Fantasy football is a delightful diversion--so delightful, in fact, that tens of millions of us will be playing it this fall once the real sport kicks off. What's not so delightful? Making sure that everyone in your fantasy league has paid their entry fee. It's the process that turns close friends into deadbeats, contending players into money-obsessed paranoids, and your league commissioner into a one-person debt collection agency.
Tilt has a modest proposal for fantasy football players: Leave the money collecting to us.
The site, which just changed its name from Crowdtilt to emphasize its expansion beyond mere crowdfunding, announced a partnership with ESPN on Thursday, in which people participating in a league through ESPN's Fantasy Football Web and mobile offerings can turn to Tilt to collect entry fees.
League commissioners who want Tilt to handle the messy issue of gathering up entry fees simply have to log in to Tilt through Facebook. (That's a fraud prevention measure, Tilt says, and not an invitation for the site to post things to your News Feed.) You set the dues and can tell Tilt how many teams have to pay up before the pool of prize money becomes active. Commissioners can also talk to the participants in their league through Tilt and customize payouts to the winning players.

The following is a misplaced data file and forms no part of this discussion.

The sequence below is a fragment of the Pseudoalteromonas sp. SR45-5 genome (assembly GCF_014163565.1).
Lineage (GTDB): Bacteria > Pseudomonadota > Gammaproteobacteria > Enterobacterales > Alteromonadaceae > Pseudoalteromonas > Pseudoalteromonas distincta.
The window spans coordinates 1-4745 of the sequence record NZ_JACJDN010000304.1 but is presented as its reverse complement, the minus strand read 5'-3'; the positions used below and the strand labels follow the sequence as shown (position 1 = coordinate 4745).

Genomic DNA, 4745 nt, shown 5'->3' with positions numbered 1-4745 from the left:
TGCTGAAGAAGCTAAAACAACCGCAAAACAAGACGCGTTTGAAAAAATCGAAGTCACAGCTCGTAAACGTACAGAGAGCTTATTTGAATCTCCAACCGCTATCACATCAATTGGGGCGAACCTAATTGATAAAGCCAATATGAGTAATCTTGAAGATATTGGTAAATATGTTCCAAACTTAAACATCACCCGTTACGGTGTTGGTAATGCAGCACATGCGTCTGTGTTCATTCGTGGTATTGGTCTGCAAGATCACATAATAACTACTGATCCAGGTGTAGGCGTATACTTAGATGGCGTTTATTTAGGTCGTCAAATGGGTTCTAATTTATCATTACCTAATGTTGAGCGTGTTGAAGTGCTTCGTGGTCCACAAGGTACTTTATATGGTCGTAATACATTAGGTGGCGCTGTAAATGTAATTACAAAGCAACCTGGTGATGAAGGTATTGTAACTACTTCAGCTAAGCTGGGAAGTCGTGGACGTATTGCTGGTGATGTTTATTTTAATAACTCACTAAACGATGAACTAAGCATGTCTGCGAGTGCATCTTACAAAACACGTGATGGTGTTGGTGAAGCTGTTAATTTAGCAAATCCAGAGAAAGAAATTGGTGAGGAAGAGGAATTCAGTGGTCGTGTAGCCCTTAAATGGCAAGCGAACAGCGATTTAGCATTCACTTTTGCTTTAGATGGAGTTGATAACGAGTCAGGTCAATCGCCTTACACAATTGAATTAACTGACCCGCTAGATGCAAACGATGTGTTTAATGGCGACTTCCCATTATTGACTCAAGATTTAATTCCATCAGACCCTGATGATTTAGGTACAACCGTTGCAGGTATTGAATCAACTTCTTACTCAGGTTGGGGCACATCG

Tilt's not providing this service for free, of course. The company charges a fee for each team--95 cents for a debit card or 95 cents plus a 2.9-percent processing charge for credit card payments. That's a one-time fee--Tilt doesn't charge anything when it issues payments to the winning teams.
If handling fantasy football entry fees seems like an odd thing for a crowdfunding site to add to its curriculum vitae, you haven't been paying much attention to Tilt's attempt to reposition itself as something other than just another Kickstarter or Indiegogo. In addition to crowdfunding, the site also handles things like fundraising and pooling money, and the ESPN partnership is an extension of that, a Tilt spokesperson told me: "We are pioneering the next generation of crowdfunding tools, and this deal is a terrific example of crowdfunding spilling into the rest of the Web."